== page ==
Topic: Media Research Center
A mere four days after the mosque masscare in New Zealand, MRC Culture managing editor Matt Philbin had had enough. He was clearly tired of hearing about murdered Muslilms, and he wanted in on some of that massacre coverage action for his own religion.
That seems to explain the whataboutism in Philbin's March 19 piece demanding alleged atrocites commited by "Islamists" against Christians in Africa:
People in and out of media are having a useful discussion these days: Since it’s clear terrorists like the animals in Christchurch want recognition, what is the appropriate way to cover their outrages? How much information should be available about the murderers and their intentions?
When it comes to more routine outrages that happen across the Third World, the question for the media is simpler: Should we cover it at all? Most often, the answer is no. Certainly not if the perpetrators are Muslim and the victims Christian. But really, no combination of aggressor/aggrieved is of much interest to the media because, for all their one-worldly pretensions, they don’t much care about violence outside developed Western nations. ABC, CBS and NBC have all ignored the extreme violence against African Christians occurring in the last month.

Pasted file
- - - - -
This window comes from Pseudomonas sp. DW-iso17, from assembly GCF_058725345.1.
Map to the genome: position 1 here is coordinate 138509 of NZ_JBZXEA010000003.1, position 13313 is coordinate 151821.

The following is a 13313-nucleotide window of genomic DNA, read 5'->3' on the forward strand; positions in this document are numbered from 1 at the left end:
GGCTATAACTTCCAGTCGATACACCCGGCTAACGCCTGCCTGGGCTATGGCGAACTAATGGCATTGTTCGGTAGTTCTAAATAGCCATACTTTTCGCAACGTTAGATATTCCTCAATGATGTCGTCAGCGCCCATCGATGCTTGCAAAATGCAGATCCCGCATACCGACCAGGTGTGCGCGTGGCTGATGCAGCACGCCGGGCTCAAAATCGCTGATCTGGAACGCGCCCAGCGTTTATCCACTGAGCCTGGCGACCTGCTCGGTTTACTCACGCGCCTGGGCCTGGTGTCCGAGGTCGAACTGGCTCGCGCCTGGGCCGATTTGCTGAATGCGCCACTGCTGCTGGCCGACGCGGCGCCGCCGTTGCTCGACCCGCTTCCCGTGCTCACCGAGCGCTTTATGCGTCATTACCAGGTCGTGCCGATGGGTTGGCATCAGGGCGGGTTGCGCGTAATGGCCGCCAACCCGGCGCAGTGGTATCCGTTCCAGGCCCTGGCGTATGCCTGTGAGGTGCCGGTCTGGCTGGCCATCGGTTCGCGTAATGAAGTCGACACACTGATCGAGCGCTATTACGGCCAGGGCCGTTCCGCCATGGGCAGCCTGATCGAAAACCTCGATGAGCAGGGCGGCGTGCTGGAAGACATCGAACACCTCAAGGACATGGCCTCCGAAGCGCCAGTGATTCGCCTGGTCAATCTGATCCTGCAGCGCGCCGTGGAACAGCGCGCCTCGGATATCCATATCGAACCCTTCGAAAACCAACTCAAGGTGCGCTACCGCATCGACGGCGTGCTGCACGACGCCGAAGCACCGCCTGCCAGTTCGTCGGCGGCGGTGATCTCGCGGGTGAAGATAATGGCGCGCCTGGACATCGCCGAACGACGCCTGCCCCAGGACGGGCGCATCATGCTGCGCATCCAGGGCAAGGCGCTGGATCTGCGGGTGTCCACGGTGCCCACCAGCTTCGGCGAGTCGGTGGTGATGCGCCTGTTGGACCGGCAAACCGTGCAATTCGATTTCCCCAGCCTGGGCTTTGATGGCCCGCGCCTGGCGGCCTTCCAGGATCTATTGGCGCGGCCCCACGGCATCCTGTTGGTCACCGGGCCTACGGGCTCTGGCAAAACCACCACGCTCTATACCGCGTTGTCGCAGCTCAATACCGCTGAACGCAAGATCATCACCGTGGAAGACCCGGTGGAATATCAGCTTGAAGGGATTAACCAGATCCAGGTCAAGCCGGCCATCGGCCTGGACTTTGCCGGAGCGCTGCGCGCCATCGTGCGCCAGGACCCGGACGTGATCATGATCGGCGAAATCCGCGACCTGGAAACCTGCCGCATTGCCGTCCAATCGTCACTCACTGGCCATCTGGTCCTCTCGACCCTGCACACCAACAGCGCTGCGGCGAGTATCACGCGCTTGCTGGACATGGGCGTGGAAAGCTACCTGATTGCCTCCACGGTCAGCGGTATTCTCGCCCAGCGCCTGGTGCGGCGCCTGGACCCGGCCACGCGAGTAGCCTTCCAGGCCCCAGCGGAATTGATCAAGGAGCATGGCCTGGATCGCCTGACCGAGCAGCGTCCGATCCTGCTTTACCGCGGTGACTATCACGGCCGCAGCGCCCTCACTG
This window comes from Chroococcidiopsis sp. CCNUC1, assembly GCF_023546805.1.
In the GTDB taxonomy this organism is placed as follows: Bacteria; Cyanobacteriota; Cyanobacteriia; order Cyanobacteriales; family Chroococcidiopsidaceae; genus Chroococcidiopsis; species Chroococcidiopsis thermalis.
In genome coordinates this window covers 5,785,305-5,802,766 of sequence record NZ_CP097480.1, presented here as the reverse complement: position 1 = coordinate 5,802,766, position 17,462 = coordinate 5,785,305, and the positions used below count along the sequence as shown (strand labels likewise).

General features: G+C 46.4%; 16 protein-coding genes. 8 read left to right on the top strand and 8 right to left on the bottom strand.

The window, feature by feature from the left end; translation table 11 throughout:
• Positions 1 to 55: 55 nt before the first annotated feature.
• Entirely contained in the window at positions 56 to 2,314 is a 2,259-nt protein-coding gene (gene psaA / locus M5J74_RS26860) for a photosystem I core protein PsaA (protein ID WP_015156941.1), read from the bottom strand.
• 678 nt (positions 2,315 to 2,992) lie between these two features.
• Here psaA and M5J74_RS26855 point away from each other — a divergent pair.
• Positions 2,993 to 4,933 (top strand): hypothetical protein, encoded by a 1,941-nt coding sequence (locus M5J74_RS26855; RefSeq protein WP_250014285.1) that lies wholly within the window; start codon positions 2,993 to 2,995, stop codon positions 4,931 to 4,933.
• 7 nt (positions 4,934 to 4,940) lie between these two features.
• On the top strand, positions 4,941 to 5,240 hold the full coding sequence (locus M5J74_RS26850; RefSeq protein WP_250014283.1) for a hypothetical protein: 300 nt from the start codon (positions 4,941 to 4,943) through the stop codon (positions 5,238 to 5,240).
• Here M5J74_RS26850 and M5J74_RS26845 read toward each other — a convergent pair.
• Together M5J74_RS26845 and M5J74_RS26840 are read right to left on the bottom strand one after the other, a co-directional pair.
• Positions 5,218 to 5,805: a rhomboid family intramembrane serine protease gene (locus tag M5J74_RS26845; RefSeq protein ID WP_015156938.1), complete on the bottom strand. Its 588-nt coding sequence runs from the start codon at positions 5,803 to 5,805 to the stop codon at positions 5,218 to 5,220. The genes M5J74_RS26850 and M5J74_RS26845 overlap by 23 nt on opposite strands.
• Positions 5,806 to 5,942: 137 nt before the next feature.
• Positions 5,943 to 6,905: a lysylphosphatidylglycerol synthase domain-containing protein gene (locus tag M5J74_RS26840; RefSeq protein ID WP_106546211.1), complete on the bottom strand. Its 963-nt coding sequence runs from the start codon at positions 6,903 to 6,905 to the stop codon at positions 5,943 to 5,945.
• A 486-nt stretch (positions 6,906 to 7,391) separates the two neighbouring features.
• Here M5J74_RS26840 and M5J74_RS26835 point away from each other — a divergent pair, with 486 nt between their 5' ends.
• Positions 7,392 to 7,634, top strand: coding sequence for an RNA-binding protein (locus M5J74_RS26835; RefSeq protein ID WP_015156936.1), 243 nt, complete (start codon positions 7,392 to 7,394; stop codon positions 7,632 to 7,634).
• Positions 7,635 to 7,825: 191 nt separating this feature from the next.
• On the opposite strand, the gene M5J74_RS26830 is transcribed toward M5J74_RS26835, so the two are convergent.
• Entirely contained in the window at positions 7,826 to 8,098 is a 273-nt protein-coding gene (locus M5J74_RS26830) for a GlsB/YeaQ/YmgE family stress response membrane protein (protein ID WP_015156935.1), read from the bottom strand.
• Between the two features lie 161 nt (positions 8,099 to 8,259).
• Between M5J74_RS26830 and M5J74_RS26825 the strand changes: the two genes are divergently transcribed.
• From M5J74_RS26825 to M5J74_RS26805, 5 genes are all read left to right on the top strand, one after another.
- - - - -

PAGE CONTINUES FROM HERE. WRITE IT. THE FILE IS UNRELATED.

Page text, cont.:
Varying reports say that anywhere from 120 to 280 Christians have been slaughtered by Islamist militias in Nigeria since Feb. 9.
Philbin then slipped into MRC conspiracy mode, complaining that the media had insufficiently covered "violence against Christians in majority Muslim countries" and whining that "Islamist violence hasn’t disappeared, the networks have only gotten worse at covering it.
Philbin's point is all too obvious: Dead Christians are inherently more newsworthy than dead Muslims, and even more so when Muslims can be blamed for it.